For Reel


Toni Erdmann (2016)
February 12, 2017, 5:00 pm
Filed under: Reviews | Tags: , ,

Director: Maren Ade
4.5 Stars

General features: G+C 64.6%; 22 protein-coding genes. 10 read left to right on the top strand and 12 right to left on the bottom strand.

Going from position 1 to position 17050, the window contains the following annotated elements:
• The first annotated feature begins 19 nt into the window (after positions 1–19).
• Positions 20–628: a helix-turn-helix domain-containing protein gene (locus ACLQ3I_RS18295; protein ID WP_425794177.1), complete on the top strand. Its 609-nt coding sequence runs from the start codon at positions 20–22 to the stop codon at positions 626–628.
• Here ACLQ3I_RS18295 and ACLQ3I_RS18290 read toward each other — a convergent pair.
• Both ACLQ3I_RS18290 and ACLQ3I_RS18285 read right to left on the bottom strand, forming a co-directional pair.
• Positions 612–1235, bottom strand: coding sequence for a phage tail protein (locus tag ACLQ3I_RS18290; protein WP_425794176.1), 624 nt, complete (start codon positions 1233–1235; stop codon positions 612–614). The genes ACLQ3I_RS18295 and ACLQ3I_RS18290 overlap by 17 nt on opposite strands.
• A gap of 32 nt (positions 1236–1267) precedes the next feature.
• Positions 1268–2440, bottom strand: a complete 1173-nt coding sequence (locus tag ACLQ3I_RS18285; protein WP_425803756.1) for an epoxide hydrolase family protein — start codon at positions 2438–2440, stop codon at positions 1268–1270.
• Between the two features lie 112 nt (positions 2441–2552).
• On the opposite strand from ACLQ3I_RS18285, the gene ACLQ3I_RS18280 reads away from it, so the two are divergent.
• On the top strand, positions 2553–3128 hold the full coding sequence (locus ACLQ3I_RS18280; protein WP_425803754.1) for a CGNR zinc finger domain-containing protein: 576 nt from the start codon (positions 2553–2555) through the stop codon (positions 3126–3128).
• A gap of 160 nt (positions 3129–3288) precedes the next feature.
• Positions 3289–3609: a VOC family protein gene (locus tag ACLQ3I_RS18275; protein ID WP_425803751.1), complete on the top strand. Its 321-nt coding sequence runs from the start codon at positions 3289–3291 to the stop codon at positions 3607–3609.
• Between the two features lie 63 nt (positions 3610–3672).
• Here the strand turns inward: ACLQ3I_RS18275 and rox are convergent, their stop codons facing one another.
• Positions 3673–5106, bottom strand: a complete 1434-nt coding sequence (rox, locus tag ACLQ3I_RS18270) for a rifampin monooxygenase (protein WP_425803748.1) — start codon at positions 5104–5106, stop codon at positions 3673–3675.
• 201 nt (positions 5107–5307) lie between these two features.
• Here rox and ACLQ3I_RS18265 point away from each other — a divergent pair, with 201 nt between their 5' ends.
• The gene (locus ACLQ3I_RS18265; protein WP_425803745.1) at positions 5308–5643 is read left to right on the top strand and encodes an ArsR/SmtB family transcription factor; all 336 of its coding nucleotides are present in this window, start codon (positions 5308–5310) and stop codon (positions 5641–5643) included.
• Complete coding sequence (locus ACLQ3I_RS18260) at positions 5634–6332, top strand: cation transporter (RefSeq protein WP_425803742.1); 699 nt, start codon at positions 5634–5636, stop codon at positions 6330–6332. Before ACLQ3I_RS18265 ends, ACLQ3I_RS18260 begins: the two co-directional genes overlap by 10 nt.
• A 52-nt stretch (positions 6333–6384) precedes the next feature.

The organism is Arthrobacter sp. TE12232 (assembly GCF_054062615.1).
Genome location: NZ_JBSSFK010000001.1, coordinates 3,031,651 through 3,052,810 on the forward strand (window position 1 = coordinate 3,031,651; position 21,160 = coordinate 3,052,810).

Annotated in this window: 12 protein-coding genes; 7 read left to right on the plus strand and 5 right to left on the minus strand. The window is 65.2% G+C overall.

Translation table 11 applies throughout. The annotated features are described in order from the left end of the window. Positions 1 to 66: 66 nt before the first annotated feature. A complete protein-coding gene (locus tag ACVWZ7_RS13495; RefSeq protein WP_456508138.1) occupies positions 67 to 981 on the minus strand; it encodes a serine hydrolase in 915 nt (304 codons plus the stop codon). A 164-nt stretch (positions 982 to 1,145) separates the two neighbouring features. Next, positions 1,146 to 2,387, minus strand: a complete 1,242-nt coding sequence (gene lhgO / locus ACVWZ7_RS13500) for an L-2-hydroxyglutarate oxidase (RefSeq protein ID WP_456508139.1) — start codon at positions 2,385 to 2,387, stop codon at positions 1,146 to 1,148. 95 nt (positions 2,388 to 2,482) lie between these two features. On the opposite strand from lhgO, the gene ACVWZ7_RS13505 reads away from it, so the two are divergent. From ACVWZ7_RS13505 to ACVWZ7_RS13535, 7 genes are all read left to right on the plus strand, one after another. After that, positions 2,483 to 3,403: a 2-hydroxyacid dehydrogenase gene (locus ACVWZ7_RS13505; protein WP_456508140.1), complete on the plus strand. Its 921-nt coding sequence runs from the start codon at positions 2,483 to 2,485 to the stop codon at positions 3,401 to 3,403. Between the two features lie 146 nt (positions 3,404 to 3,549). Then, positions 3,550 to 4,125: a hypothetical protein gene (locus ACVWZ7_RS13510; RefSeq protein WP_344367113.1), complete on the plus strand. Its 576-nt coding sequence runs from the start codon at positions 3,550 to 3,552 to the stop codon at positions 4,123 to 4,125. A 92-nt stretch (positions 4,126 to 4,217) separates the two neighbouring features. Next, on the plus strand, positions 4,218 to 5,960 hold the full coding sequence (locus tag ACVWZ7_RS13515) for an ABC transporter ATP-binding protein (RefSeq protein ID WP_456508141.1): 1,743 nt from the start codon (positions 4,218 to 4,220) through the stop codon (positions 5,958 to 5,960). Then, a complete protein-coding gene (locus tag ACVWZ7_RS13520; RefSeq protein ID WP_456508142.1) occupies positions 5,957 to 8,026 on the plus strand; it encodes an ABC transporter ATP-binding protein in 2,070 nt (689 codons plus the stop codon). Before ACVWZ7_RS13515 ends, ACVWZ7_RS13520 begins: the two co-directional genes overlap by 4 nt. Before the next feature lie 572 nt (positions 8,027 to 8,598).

toni-erdmannAs the eponymous alter-ego of Winfried Conradi (Peter Simonischek)—a downtrodden father attempting to reconnect with (and perhaps bring humanity back to) his daughter (Sandra Hüller)—navigates corporate social gatherings, he finds himself oddly accepted. If he’s not taken at face value, at worst he’s seen as a joke that is not quite understood. Similarly, Toni Erdmann isn’t often laugh-out-loud funny in its early-goings. When Winfried arrives at a family function in Gene Simmons make-up, the absurdity of the image is dampened by the exasperated reactions he receives (evidently, those around him are sick of his style of humor). The beautiful thing about Toni Erdmann, however, and perhaps the greatest claim for the necessity of its length, is that the viewer feels both the film and Winfried himself winning them over as time passes. Perhaps its due to Hüller’s terrifically complex performance or simply a response to the climactic series of masterful comic set pieces, but more likely it is the resiliency of the goofy humor that wears down the viewer. Winfried’s false teeth and ridiculous wig becomes themselves acts of protest in the face of efficient corporate business practices. In his passive mockery of the world his daughter is invested in, Winfried reveals that her true humiliation doesn’t come through his insistent involvement in her life, but the corporate world she is a part of. As a narrative, Toni Erdmann is no different than the familiar trope of a person attempting to maintain a successful work/life balance. But as a comedy of estrangement, the film works because it is never mushy, and if the characters come to grand realizations, it’s more complex than the expected sense of renewed intimacy that comes through in the closing moments. In its resolution, Toni Erdmann is both sweet and defiantly opaque, staying true to its persistent tonal complexities.

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